Township Violates Free Speech Rights By Banning Thin Blue Line Flag

Written on 01/05/2024

The Springfield Township Police Benevolent Association represents police officers working for Springfield, Pennsylvania. The PBA incorporated the “Thin Blue Line American Flag” into its logo. The flag also appears in areas of the police station, to which the public has limited access. For example, the flag appears on a bulletin board displaying patches from other police departments depicting the Thin Blue Line Flag, hangs on walls, and is part of the challenge coins displayed on officers’ desks.

In 2022, several Township residents contacted both the PBA and the Town­ship’s Board of Commissioners with concerns about the PBA’s logo. The Township offered to cover the cost of the PBA changing its logo, informing the PBA that the Township had arranged for a private donor to pay up to $10,000 for that purpose. But the PBA again voted not to change the logo.

Township Solicitor James Garrity, and Township Manager Michael Taylor, sent a cease-and-desist letter to the PBA about its use of the Flag. Garrity and Taylor explained that many Township residents had expressed deep discontent and distrust of the PBA and even the Township’s own police department, due to the PBA’s use of the Flag. They emphasized that the Flag “has been at the center of the controversy between minority communities and law enforcement officials across the country,” citing the use of the flag by white nationalists. Thus, they reasoned, “regardless of the history or original intent of the PBA in displaying the Flag, to many members of the Springfield Township community, the utilization of the Flag unnecessarily exacerbates the ongoing conflict between police officers and the communities they serve.” The letter ended by directing the PBA and its members to discontinue all depictions of the Flag or have the PBA remove the words “Springfield Township” from its name.

When the PBA refused to change its logo or its name, the Board of Commis­sioners drafted Resolution 1592, which purported to ban depictions of the Thin Blue Line Flag the following ways: (1) the publicly visible depiction of the symbol on the clothing or skin of any Township employee, agent, or consultant while on duty, during the workday of the individual or while representing the Township in any way (specifically including the off duty time of any such individual if still wearing the Township uniform); (2) the publicly visible depiction of the Thin Blue Line Flag symbol on any personal property of a Township employee, agent, or consultant, which is brought into the Township building, and which, in the reasonable opinion of the Township Manager, is placed in a location likely to be seen by a member of the public while visiting the Township building; and (3) the display, by installation or affixation of a publicly visible depiction of the symbol, Township vehicles), by any person.”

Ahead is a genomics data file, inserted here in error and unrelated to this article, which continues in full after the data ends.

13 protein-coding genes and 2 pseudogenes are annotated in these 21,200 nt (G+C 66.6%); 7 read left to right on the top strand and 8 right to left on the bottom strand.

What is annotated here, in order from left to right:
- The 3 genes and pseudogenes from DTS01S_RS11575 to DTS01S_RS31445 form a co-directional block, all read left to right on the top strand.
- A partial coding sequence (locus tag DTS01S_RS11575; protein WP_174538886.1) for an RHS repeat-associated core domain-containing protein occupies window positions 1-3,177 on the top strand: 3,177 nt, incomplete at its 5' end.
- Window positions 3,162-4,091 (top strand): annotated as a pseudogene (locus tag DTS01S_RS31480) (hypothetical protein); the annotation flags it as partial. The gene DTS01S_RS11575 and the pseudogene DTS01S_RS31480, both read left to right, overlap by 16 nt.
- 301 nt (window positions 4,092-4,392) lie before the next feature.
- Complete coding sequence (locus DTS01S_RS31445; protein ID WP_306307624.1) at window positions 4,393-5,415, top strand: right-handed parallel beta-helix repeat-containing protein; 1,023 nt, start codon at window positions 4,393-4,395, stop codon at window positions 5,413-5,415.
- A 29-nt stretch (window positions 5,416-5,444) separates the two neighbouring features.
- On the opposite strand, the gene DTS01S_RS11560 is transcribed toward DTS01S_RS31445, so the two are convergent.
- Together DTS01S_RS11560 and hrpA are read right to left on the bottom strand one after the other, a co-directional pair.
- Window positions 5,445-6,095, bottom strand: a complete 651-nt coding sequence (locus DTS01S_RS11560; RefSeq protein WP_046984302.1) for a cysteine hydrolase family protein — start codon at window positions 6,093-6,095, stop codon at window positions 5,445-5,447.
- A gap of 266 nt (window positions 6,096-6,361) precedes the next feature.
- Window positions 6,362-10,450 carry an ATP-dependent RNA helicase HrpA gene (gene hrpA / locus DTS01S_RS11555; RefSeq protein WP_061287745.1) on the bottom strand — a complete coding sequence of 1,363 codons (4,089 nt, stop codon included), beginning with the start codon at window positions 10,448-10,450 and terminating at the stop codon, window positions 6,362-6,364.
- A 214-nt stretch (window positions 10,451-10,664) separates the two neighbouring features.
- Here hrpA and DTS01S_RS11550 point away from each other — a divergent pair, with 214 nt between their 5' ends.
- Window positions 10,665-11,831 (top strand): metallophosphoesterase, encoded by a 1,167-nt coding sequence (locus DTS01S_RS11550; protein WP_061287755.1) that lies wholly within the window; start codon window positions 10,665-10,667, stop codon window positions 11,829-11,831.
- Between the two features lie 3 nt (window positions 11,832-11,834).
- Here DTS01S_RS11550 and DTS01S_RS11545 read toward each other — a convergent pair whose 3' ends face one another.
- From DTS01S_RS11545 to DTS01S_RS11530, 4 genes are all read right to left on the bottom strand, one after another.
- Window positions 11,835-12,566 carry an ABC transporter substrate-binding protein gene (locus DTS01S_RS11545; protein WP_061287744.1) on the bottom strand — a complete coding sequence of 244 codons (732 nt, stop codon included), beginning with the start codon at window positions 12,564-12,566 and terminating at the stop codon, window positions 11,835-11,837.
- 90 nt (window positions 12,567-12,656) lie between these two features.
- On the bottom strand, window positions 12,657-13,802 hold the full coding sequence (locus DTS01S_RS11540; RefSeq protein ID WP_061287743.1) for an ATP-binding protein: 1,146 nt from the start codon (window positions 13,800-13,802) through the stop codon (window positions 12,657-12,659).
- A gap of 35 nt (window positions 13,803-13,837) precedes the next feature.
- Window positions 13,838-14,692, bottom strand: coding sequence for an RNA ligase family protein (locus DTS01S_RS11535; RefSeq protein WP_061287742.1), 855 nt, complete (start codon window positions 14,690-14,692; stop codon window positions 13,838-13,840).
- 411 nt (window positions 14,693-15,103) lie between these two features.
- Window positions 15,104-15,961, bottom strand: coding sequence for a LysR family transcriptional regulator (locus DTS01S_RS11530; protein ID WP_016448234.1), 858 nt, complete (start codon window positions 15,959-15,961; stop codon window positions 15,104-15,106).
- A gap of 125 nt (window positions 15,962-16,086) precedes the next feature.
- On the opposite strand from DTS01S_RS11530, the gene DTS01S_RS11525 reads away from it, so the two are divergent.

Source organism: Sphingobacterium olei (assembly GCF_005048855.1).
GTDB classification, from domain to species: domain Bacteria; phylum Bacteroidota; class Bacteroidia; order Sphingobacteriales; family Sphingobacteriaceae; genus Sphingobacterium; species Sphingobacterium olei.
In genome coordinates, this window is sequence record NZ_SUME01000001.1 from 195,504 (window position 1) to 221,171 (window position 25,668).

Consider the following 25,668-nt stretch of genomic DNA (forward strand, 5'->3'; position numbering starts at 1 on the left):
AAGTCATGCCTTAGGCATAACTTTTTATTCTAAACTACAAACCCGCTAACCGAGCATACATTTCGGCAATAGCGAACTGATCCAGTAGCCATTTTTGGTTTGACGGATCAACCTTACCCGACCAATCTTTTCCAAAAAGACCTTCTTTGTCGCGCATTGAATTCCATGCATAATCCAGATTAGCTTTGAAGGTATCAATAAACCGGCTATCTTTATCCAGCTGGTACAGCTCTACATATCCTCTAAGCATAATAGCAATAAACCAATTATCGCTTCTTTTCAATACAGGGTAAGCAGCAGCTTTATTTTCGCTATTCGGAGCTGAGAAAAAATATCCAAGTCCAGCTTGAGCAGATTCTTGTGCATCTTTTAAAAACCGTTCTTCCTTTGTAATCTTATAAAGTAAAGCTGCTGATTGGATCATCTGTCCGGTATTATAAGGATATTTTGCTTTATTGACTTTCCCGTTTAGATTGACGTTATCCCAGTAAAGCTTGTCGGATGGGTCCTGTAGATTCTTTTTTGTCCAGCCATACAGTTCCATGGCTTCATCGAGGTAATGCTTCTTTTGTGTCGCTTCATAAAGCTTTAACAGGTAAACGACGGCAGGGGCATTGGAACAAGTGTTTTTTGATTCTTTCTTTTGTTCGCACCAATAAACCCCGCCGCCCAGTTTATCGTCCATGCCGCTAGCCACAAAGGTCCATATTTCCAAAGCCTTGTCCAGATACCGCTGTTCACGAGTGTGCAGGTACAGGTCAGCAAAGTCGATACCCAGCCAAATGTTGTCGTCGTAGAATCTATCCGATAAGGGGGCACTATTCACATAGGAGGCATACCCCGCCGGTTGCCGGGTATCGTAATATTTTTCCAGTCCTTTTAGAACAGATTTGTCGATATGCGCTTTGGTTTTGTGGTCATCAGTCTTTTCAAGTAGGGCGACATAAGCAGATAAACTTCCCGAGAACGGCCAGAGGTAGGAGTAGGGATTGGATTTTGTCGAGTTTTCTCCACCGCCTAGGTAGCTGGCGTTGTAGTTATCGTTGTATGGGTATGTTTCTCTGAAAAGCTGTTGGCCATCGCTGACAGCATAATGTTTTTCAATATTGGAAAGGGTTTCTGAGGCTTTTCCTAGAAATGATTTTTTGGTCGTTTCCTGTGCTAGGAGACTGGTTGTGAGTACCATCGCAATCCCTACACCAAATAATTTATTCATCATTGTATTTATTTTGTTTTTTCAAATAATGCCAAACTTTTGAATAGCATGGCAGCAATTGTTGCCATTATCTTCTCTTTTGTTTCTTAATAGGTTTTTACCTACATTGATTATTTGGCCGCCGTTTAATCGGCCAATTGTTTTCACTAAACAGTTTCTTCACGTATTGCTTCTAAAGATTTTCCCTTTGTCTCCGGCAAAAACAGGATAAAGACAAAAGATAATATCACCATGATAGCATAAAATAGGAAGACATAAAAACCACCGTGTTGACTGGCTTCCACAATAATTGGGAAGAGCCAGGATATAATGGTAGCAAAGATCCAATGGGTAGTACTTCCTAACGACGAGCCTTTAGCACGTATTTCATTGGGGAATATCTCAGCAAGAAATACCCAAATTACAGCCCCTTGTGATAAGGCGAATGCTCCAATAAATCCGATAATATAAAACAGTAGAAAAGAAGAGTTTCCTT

The PBA and the State FOP sued the Township, alleging that Resolution 1592 violated their free speech rights. A federal court agreed and issued an injunction banning the enforcement of Resolution 1592.

The Court ruled that “it is axiomatic that the government may not regulate speech based on its substantive content or the message it conveys. Viewpoint discrimination is an egregious form of content discrimination, and discrimina­tion against speech because of its message is presumed to be unconstitutional.